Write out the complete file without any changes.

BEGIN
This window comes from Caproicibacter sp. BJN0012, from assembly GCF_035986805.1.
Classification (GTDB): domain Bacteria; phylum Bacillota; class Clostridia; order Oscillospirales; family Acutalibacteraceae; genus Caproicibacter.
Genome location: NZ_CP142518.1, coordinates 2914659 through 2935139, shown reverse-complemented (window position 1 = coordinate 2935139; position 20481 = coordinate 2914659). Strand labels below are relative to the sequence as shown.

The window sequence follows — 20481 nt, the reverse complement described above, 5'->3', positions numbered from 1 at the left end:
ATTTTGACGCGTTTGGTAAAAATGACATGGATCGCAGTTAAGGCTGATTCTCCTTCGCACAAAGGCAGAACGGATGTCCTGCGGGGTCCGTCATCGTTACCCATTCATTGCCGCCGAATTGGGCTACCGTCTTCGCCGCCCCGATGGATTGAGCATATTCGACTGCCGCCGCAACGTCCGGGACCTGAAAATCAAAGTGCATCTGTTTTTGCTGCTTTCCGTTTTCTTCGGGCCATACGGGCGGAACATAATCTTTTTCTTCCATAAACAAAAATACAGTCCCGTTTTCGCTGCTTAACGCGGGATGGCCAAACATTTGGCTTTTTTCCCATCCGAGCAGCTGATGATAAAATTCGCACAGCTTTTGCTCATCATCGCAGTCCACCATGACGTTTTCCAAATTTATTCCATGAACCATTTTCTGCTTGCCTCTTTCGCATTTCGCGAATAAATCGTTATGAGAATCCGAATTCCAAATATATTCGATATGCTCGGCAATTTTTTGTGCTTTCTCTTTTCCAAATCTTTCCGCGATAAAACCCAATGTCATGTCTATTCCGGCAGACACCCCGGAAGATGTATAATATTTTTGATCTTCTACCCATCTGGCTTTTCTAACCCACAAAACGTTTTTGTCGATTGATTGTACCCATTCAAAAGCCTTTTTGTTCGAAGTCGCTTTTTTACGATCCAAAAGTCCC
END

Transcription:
This window comes from Caproicibacter sp. BJN0012, from assembly GCF_035986805.1.
Classification (GTDB): domain Bacteria; phylum Bacillota; class Clostridia; order Oscillospirales; family Acutalibacteraceae; genus Caproicibacter.
Genome location: NZ_CP142518.1, coordinates 2914659 through 2935139, shown reverse-complemented (window position 1 = coordinate 2935139; position 20481 = coordinate 2914659). Strand labels below are relative to the sequence as shown.

The window sequence follows — 20481 nt, the reverse complement described above, 5'->3', positions numbered from 1 at the left end:
ATTTTGACGCGTTTGGTAAAAATGACATGGATCGCAGTTAAGGCTGATTCTCCTTCGCACAAAGGCAGAACGGATGTCCTGCGGGGTCCGTCATCGTTACCCATTCATTGCCGCCGAATTGGGCTACCGTCTTCGCCGCCCCGATGGATTGAGCATATTCGACTGCCGCCGCAACGTCCGGGACCTGAAAATCAAAGTGCATCTGTTTTTGCTGCTTTCCGTTTTCTTCGGGCCATACGGGCGGAACATAATCTTTTTCTTCCATAAACAAAAATACAGTCCCGTTTTCGCTGCTTAACGCGGGATGGCCAAACATTTGGCTTTTTTCCCATCCGAGCAGCTGATGATAAAATTCGCACAGCTTTTGCTCATCATCGCAGTCCACCATGACGTTTTCCAAATTTATTCCATGAACCATTTTCTGCTTGCCTCTTTCGCATTTCGCGAATAAATCGTTATGAGAATCCGAATTCCAAATATATTCGATATGCTCGGCAATTTTTTGTGCTTTCTCTTTTCCAAATCTTTCCGCGATAAAACCCAATGTCATGTCTATTCCGGCAGACACCCCGGAAGATGTATAATATTTTTGATCTTCTACCCATCTGGCTTTTCTAACCCACAAAACGTTTTTGTCGATTGATTGTACCCATTCAAAAGCCTTTTTGTTCGAAGTCGCTTTTTTACGATCCAAAAGTCCC